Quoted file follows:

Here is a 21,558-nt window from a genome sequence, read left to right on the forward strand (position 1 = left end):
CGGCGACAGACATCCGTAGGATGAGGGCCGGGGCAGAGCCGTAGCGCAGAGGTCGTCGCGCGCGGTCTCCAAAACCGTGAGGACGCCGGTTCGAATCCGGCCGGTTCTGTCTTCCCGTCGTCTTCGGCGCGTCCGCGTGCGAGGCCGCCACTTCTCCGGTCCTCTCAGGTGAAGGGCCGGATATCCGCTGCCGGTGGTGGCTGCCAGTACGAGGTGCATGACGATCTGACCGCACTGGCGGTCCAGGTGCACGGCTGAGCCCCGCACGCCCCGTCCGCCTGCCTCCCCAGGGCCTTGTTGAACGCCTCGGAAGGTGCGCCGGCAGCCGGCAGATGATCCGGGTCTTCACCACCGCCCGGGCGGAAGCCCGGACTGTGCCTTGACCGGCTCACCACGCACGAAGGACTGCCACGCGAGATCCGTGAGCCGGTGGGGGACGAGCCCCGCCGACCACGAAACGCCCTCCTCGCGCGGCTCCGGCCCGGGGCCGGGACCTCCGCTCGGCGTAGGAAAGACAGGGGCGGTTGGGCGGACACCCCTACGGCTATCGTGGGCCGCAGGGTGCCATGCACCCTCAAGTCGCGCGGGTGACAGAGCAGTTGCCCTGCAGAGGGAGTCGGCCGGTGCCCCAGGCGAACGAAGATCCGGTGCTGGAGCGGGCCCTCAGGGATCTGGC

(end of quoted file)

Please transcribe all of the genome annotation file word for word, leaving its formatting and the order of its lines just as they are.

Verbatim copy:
Here is a 21,558-nt window from a genome sequence, read left to right on the forward strand (position 1 = left end):
CGGCGACAGACATCCGTAGGATGAGGGCCGGGGCAGAGCCGTAGCGCAGAGGTCGTCGCGCGCGGTCTCCAAAACCGTGAGGACGCCGGTTCGAATCCGGCCGGTTCTGTCTTCCCGTCGTCTTCGGCGCGTCCGCGTGCGAGGCCGCCACTTCTCCGGTCCTCTCAGGTGAAGGGCCGGATATCCGCTGCCGGTGGTGGCTGCCAGTACGAGGTGCATGACGATCTGACCGCACTGGCGGTCCAGGTGCACGGCTGAGCCCCGCACGCCCCGTCCGCCTGCCTCCCCAGGGCCTTGTTGAACGCCTCGGAAGGTGCGCCGGCAGCCGGCAGATGATCCGGGTCTTCACCACCGCCCGGGCGGAAGCCCGGACTGTGCCTTGACCGGCTCACCACGCACGAAGGACTGCCACGCGAGATCCGTGAGCCGGTGGGGGACGAGCCCCGCCGACCACGAAACGCCCTCCTCGCGCGGCTCCGGCCCGGGGCCGGGACCTCCGCTCGGCGTAGGAAAGACAGGGGCGGTTGGGCGGACACCCCTACGGCTATCGTGGGCCGCAGGGTGCCATGCACCCTCAAGTCGCGCGGGTGACAGAGCAGTTGCCCTGCAGAGGGAGTCGGCCGGTGCCCCAGGCGAACGAAGATCCGGTGCTGGAGCGGGCCCTCAGGGATCTGGC